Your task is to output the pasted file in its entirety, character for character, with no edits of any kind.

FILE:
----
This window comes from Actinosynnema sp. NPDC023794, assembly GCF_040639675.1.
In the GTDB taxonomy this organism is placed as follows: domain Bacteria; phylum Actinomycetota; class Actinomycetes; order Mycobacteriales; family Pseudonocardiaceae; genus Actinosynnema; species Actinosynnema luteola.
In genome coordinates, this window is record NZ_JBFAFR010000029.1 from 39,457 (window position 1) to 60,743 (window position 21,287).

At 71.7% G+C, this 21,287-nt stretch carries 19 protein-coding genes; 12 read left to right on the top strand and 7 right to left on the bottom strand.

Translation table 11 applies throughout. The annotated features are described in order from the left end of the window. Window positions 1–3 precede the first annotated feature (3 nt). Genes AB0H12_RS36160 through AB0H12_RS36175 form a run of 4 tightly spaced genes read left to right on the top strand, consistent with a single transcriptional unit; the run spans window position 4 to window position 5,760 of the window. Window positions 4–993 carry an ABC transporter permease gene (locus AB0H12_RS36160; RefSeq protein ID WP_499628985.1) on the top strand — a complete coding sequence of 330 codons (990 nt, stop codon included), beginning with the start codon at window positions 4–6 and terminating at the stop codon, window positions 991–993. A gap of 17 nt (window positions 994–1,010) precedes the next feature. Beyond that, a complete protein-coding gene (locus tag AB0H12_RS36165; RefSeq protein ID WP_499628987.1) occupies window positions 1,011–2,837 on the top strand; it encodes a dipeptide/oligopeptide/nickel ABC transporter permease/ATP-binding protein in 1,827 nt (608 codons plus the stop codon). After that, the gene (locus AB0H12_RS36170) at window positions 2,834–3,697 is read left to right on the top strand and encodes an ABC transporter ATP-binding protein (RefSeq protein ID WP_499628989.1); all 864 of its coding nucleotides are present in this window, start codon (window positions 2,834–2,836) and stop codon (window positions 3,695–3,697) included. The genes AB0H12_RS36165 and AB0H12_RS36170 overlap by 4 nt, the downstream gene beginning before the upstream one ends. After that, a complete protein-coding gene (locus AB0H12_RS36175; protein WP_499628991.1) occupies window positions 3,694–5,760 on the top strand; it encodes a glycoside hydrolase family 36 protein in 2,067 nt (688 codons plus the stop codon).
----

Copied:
This window comes from Actinosynnema sp. NPDC023794, assembly GCF_040639675.1.
In the GTDB taxonomy this organism is placed as follows: domain Bacteria; phylum Actinomycetota; class Actinomycetes; order Mycobacteriales; family Pseudonocardiaceae; genus Actinosynnema; species Actinosynnema luteola.
In genome coordinates, this window is record NZ_JBFAFR010000029.1 from 39,457 (window position 1) to 60,743 (window position 21,287).

At 71.7% G+C, this 21,287-nt stretch carries 19 protein-coding genes; 12 read left to right on the top strand and 7 right to left on the bottom strand.

Translation table 11 applies throughout. The annotated features are described in order from the left end of the window. Window positions 1–3 precede the first annotated feature (3 nt). Genes AB0H12_RS36160 through AB0H12_RS36175 form a run of 4 tightly spaced genes read left to right on the top strand, consistent with a single transcriptional unit; the run spans window position 4 to window position 5,760 of the window. Window positions 4–993 carry an ABC transporter permease gene (locus AB0H12_RS36160; RefSeq protein ID WP_499628985.1) on the top strand — a complete coding sequence of 330 codons (990 nt, stop codon included), beginning with the start codon at window positions 4–6 and terminating at the stop codon, window positions 991–993. A gap of 17 nt (window positions 994–1,010) precedes the next feature. Beyond that, a complete protein-coding gene (locus tag AB0H12_RS36165; RefSeq protein ID WP_499628987.1) occupies window positions 1,011–2,837 on the top strand; it encodes a dipeptide/oligopeptide/nickel ABC transporter permease/ATP-binding protein in 1,827 nt (608 codons plus the stop codon). After that, the gene (locus AB0H12_RS36170) at window positions 2,834–3,697 is read left to right on the top strand and encodes an ABC transporter ATP-binding protein (RefSeq protein ID WP_499628989.1); all 864 of its coding nucleotides are present in this window, start codon (window positions 2,834–2,836) and stop codon (window positions 3,695–3,697) included. The genes AB0H12_RS36165 and AB0H12_RS36170 overlap by 4 nt, the downstream gene beginning before the upstream one ends. After that, a complete protein-coding gene (locus AB0H12_RS36175; protein WP_499628991.1) occupies window positions 3,694–5,760 on the top strand; it encodes a glycoside hydrolase family 36 protein in 2,067 nt (688 codons plus the stop codon).